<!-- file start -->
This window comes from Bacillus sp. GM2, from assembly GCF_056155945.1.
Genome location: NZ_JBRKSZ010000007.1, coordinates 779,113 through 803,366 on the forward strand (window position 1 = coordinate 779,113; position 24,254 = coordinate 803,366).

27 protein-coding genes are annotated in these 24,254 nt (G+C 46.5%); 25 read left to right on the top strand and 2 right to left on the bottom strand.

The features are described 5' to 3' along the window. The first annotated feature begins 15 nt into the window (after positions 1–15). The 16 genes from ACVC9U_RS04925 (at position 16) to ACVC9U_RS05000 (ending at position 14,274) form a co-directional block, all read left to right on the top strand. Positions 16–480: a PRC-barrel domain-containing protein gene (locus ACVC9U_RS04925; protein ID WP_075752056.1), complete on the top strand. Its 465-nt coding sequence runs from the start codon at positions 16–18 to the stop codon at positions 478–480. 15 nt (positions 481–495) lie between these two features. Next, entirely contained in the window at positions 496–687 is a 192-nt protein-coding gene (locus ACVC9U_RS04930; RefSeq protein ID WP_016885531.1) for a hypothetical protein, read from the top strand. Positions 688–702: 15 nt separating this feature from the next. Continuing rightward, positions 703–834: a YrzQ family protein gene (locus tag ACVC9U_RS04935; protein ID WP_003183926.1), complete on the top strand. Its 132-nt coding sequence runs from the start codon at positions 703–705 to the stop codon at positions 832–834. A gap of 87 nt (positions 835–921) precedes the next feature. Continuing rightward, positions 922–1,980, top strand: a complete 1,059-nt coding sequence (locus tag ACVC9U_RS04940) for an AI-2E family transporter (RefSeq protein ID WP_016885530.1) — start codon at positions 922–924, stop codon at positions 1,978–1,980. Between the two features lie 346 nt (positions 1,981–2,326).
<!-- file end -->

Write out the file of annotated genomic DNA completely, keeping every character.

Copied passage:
This window comes from Bacillus sp. GM2, from assembly GCF_056155945.1.
Genome location: NZ_JBRKSZ010000007.1, coordinates 779,113 through 803,366 on the forward strand (window position 1 = coordinate 779,113; position 24,254 = coordinate 803,366).

27 protein-coding genes are annotated in these 24,254 nt (G+C 46.5%); 25 read left to right on the top strand and 2 right to left on the bottom strand.

The features are described 5' to 3' along the window. The first annotated feature begins 15 nt into the window (after positions 1–15). The 16 genes from ACVC9U_RS04925 (at position 16) to ACVC9U_RS05000 (ending at position 14,274) form a co-directional block, all read left to right on the top strand. Positions 16–480: a PRC-barrel domain-containing protein gene (locus ACVC9U_RS04925; protein ID WP_075752056.1), complete on the top strand. Its 465-nt coding sequence runs from the start codon at positions 16–18 to the stop codon at positions 478–480. 15 nt (positions 481–495) lie between these two features. Next, entirely contained in the window at positions 496–687 is a 192-nt protein-coding gene (locus ACVC9U_RS04930; RefSeq protein ID WP_016885531.1) for a hypothetical protein, read from the top strand. Positions 688–702: 15 nt separating this feature from the next. Continuing rightward, positions 703–834: a YrzQ family protein gene (locus tag ACVC9U_RS04935; protein ID WP_003183926.1), complete on the top strand. Its 132-nt coding sequence runs from the start codon at positions 703–705 to the stop codon at positions 832–834. A gap of 87 nt (positions 835–921) precedes the next feature. Continuing rightward, positions 922–1,980, top strand: a complete 1,059-nt coding sequence (locus tag ACVC9U_RS04940) for an AI-2E family transporter (RefSeq protein ID WP_016885530.1) — start codon at positions 922–924, stop codon at positions 1,978–1,980. Between the two features lie 346 nt (positions 1,981–2,326).